What makes your business stand out?

The size of our business is unique, even for a small business startup, considering the place we're going after in the market. Given our size, it might seem to be a more natural fit to produce really small leather goods, which we do provide some of. However, our passion is in larger products with more refined finishes. The kind of products you give considerable thought to before buying and intend to keep for a lifetime. Bags are often produced using a sewing machine for many practical reasons. But we choose to make them completely by hand with a needle and thread, using traditional saddle stitching techniques. There are a lot of great artisans who still use this technique and we want to pay homage to that, continuing to do things the slow way. Because our hands are actually pushing the needle and thread through the leather, we are able to produce pieces with character that are much more durable.

What advice would you give an aspiring creative entrepreneur?

Rather than being only a creative who works for someone or an entrepreneur who hires creatives, you wear both hats. If your strength is on the creative side, that's a lever you can pull with relative ease at any time. Therefore, it's important that you focus your time at the beginning on being a business person. You can have a great idea, but if you don't have a sound business in place, you'll never get to pursue your passion for very long. On the other hand, if your strength is in being an entrepreneur, you're probably really good at doing a lot of things across the spectrum of running your business. This can spread you too thin and not give you enough time to design or create. Early, you'll want to bring in people who can do tasks that you think you should be doing as a business owner. Delegate and oversee, but spend your energy on your creations. At the start, you'll have to solicit the support of friends. If you believe in your vision, others will too and will want to help.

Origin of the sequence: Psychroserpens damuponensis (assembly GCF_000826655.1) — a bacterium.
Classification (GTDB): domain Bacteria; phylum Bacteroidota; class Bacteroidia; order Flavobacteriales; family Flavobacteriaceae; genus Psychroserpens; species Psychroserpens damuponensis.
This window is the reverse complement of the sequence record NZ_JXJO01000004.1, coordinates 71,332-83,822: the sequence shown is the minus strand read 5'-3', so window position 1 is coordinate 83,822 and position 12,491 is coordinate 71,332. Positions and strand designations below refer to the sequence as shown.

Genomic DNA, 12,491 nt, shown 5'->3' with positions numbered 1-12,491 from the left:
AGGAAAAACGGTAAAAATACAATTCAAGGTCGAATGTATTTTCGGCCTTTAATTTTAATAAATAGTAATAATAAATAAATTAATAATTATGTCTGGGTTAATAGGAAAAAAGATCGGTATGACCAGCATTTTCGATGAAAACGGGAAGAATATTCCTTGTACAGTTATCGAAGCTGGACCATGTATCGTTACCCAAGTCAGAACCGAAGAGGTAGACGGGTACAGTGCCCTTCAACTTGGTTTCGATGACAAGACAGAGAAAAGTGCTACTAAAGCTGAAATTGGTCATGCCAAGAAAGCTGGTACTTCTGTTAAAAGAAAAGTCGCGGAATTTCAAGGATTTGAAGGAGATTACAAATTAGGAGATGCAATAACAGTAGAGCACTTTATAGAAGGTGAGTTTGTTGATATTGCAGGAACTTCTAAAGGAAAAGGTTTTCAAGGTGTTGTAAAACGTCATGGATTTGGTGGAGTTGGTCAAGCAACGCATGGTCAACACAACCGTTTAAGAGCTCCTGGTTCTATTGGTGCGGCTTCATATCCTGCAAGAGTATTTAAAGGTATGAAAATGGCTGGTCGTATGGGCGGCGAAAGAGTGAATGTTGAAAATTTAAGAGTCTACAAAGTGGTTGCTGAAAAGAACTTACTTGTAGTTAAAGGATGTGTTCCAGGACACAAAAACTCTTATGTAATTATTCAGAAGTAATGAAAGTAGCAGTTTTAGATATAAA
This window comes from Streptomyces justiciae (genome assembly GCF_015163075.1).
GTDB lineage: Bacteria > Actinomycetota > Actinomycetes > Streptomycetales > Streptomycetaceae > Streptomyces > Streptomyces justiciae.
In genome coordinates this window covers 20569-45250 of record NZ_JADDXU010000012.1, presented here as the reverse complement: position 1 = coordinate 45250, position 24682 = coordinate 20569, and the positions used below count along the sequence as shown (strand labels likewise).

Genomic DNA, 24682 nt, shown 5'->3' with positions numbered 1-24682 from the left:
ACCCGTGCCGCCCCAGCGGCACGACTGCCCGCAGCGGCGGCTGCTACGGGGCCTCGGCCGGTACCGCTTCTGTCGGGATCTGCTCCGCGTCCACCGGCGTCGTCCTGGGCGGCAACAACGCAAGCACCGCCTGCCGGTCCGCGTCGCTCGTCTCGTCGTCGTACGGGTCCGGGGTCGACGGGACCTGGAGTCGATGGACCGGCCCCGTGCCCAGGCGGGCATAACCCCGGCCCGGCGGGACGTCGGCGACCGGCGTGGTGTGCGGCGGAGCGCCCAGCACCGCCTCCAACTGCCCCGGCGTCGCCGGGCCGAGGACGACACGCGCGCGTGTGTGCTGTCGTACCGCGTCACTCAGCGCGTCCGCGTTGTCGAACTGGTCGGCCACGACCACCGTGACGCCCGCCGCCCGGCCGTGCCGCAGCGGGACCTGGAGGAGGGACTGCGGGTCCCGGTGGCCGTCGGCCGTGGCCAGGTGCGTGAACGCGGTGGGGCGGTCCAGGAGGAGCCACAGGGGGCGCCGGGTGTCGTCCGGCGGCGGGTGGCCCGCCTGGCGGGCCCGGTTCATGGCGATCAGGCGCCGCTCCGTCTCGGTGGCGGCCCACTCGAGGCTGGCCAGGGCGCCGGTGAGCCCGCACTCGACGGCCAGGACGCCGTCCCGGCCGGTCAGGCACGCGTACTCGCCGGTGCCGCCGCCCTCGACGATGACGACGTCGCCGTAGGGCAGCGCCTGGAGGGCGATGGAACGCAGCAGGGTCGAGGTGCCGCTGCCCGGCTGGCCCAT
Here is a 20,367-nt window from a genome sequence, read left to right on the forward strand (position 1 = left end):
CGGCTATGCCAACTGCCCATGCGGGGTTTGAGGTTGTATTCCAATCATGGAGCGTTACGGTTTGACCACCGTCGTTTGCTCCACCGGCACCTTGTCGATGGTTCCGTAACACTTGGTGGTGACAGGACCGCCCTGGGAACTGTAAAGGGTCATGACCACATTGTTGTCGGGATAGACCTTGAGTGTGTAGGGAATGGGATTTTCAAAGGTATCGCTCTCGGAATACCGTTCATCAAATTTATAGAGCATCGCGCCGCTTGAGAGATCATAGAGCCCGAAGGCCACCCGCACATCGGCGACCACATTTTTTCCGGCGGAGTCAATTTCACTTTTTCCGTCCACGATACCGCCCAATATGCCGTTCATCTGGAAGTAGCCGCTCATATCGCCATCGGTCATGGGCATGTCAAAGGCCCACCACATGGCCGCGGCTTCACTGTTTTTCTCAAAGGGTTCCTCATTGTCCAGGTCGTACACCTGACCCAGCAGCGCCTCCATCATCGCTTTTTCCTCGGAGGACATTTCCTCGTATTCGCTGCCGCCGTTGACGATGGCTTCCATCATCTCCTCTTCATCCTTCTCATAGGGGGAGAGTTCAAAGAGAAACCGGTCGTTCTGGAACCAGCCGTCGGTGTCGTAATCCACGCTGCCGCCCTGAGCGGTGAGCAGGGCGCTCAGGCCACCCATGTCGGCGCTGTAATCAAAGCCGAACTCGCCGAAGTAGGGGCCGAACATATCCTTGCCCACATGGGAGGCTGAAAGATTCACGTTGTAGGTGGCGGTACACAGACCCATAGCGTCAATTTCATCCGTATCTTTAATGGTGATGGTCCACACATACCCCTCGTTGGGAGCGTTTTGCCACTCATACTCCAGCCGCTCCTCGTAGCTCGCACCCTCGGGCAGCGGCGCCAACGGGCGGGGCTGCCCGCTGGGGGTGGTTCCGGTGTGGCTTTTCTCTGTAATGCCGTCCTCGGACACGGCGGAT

What does American Made mean to you?

To me, American Made is actually a more universal celebration of individuality—most importantly of the individual who pursues a business with passion, purpose and integrity. Regardless of where a product is from, it's the people behind it that gives it value. The key is to get as close to the source of the product and understand the entire cycle. In doing this, our purchasing decisions have more significance. Being American Made is about getting close to the source by buying close to home. By doing so, we begin to celebrate the individuals who create not just at home, but all over the world and who live up to the same integrity, passion and purpose. Ultimately, it's about being thoughtful about our purchases and knowing the value of not just the product, but the producer. For the American maker, the sense of trust our customers put in the American Made product can inspire us to continue to live up to a high expectation and so it becomes a powerful cycle.